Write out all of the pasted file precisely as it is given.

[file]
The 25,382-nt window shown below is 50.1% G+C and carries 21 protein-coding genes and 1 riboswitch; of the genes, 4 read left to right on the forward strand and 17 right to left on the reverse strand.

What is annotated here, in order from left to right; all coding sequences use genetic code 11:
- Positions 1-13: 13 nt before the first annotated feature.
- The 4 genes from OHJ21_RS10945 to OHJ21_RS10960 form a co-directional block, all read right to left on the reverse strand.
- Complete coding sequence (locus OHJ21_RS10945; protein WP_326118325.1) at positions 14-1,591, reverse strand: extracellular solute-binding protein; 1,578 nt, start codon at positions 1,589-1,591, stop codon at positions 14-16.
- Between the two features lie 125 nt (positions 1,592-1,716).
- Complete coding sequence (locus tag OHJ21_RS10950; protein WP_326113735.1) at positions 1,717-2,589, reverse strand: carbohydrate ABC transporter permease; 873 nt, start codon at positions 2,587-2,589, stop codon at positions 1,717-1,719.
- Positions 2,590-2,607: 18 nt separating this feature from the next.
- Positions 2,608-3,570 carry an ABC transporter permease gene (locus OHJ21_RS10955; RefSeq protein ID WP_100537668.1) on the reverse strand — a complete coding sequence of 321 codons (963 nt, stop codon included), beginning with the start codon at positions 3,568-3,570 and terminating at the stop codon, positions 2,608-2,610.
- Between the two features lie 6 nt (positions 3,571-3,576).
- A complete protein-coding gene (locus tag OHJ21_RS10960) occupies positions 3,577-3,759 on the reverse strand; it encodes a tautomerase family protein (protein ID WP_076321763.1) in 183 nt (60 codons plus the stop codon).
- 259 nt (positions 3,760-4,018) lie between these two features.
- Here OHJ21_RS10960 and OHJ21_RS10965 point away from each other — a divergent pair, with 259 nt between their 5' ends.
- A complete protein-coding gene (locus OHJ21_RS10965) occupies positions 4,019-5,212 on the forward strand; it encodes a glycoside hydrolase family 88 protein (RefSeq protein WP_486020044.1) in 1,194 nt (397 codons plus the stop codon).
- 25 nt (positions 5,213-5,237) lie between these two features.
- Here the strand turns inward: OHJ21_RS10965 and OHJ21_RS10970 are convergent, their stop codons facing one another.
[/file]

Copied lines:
The 25,382-nt window shown below is 50.1% G+C and carries 21 protein-coding genes and 1 riboswitch; of the genes, 4 read left to right on the forward strand and 17 right to left on the reverse strand.

What is annotated here, in order from left to right; all coding sequences use genetic code 11:
- Positions 1-13: 13 nt before the first annotated feature.
- The 4 genes from OHJ21_RS10945 to OHJ21_RS10960 form a co-directional block, all read right to left on the reverse strand.
- Complete coding sequence (locus OHJ21_RS10945; protein WP_326118325.1) at positions 14-1,591, reverse strand: extracellular solute-binding protein; 1,578 nt, start codon at positions 1,589-1,591, stop codon at positions 14-16.
- Between the two features lie 125 nt (positions 1,592-1,716).
- Complete coding sequence (locus tag OHJ21_RS10950; protein WP_326113735.1) at positions 1,717-2,589, reverse strand: carbohydrate ABC transporter permease; 873 nt, start codon at positions 2,587-2,589, stop codon at positions 1,717-1,719.
- Positions 2,590-2,607: 18 nt separating this feature from the next.
- Positions 2,608-3,570 carry an ABC transporter permease gene (locus OHJ21_RS10955; RefSeq protein ID WP_100537668.1) on the reverse strand — a complete coding sequence of 321 codons (963 nt, stop codon included), beginning with the start codon at positions 3,568-3,570 and terminating at the stop codon, positions 2,608-2,610.
- Between the two features lie 6 nt (positions 3,571-3,576).
- A complete protein-coding gene (locus tag OHJ21_RS10960) occupies positions 3,577-3,759 on the reverse strand; it encodes a tautomerase family protein (protein ID WP_076321763.1) in 183 nt (60 codons plus the stop codon).
- 259 nt (positions 3,760-4,018) lie between these two features.
- Here OHJ21_RS10960 and OHJ21_RS10965 point away from each other — a divergent pair, with 259 nt between their 5' ends.
- A complete protein-coding gene (locus OHJ21_RS10965) occupies positions 4,019-5,212 on the forward strand; it encodes a glycoside hydrolase family 88 protein (RefSeq protein WP_486020044.1) in 1,194 nt (397 codons plus the stop codon).
- 25 nt (positions 5,213-5,237) lie between these two features.
- Here the strand turns inward: OHJ21_RS10965 and OHJ21_RS10970 are convergent, their stop codons facing one another.